MIAMI – The US presidential election will take place on November 3, 2020. We take a look at how the future president might shape and revive the US aviation industry. This is potentially one of the most critical elections, especially when the world is fighting COVID-19.
On the surface, it could be said that Trump would let the airlines deal with the crisis as best they can on their own terms while Biden would have a more hands-on approach on the matter. The former can be based on Trump’s aviation proposals on his first election bid to privatize the country’s air traffic control (ATC) system.
However, as it turns out, the candidates might have more similarities than differences when it comes to their handling of the commercial aviation crisis caused by the pandemic.
Both President Trump and former Vice President Biden shared their support for a second bailout for the travel industry. The CARES Act, the US$61bn stimulus package signed by POTUS for the aviation industry, ran out a month ago. This led to the furlough of some 40,000 employees. A second package called the HEROES Act was put in place in May 2020 but was never approved by the Senate.
As Vice President, Biden oversaw the US Recovery and Reinvestment Act, signed by President Barack Obama in 2009. It has invested more than US$800bn on infrastructure and stimulus spending, of which more than US$3.5bn has been spent on airport projects.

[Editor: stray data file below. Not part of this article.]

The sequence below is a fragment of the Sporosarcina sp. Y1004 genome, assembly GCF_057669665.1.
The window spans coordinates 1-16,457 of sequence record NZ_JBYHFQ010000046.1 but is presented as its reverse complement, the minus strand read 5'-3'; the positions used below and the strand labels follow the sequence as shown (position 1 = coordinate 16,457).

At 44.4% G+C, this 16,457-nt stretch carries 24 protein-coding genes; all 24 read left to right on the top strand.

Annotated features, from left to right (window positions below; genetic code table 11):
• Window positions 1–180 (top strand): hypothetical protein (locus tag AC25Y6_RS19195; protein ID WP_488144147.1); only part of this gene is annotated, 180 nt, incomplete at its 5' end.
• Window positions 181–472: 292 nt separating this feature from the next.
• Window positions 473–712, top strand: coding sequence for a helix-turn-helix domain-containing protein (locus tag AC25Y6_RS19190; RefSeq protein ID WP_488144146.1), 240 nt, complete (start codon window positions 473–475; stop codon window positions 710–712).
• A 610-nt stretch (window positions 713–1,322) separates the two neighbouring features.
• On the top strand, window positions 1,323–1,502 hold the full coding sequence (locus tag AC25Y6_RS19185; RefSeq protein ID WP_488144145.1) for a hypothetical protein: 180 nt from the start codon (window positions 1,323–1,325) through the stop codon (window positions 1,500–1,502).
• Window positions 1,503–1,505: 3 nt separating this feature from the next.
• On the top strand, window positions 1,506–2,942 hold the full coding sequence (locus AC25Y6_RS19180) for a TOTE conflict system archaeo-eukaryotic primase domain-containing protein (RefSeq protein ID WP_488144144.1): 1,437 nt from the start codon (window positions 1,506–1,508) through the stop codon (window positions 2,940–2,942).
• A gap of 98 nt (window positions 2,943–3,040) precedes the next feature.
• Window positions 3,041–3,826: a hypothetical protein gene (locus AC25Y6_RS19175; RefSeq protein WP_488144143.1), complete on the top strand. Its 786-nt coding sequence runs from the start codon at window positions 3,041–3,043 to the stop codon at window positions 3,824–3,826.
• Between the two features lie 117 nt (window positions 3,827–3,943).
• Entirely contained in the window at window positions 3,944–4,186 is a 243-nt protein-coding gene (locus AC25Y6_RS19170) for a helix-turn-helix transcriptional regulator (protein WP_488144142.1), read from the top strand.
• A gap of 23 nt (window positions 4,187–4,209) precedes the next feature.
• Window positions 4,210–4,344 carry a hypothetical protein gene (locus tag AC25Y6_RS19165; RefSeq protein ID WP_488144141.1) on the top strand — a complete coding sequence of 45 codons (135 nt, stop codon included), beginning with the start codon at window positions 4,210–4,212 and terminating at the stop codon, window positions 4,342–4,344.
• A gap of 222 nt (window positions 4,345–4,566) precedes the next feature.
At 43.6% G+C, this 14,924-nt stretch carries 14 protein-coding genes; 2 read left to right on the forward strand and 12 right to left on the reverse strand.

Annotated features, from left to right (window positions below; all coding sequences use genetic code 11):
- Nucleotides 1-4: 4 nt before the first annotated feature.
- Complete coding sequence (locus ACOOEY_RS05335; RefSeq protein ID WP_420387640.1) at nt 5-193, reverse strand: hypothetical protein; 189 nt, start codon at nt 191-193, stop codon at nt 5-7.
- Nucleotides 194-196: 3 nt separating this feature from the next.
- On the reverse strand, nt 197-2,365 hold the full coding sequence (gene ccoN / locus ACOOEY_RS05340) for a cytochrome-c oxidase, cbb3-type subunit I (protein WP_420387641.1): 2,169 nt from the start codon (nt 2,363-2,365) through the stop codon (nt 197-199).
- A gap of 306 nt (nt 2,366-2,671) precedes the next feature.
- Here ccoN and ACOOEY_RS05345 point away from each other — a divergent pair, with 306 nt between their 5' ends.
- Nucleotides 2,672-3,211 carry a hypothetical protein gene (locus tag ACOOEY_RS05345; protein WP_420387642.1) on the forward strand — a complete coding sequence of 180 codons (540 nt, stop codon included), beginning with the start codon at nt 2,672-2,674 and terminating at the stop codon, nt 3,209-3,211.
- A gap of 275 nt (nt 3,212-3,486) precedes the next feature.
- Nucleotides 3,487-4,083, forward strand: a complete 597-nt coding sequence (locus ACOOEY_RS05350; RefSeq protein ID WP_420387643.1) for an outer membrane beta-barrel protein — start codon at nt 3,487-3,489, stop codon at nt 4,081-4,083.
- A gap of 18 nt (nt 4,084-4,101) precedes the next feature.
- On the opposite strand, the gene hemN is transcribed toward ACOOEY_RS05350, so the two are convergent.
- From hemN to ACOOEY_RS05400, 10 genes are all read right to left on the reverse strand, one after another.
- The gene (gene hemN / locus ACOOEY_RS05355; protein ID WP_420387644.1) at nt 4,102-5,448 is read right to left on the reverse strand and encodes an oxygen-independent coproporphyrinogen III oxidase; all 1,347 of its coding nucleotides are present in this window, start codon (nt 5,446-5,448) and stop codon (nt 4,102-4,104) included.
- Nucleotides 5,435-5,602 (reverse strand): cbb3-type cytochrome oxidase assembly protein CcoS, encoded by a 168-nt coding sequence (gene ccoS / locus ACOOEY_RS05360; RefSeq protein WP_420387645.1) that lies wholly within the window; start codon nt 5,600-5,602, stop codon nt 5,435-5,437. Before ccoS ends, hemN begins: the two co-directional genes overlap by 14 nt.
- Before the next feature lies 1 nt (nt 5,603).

It is safe to say that both candidates agree that the aviation industry is vital to the US economy. Both will continue to back it in hopes to help it bounce back to pre-COVID levels. CBS News Transportation Correspondent Kris van Cleave said, “Regardless of who wins in November, the travel sector seems likely to have a supporter in the White House; it is too vital to the overall economy to be left to perpetually wither.”
In order to help the aviation industry recover, the virus must be monitored and travelers must be tested before boarding their flights in lieu of a vaccine. In the meantime, the Trump administration has resisted calls for requiring masks on all flights and at airports, leaving it up to individual airlines and airports instead.
More to the point, according to the New York Times, the current administration has blocked a proposal released by the Center for Disease Control and Prevention to mandate masks.
It is predicted that if Biden wins, he will take steps to protect travelers and transport workers. This entails that, as stated by Politico, masks could become mandatory in aircraft and airports under his administration.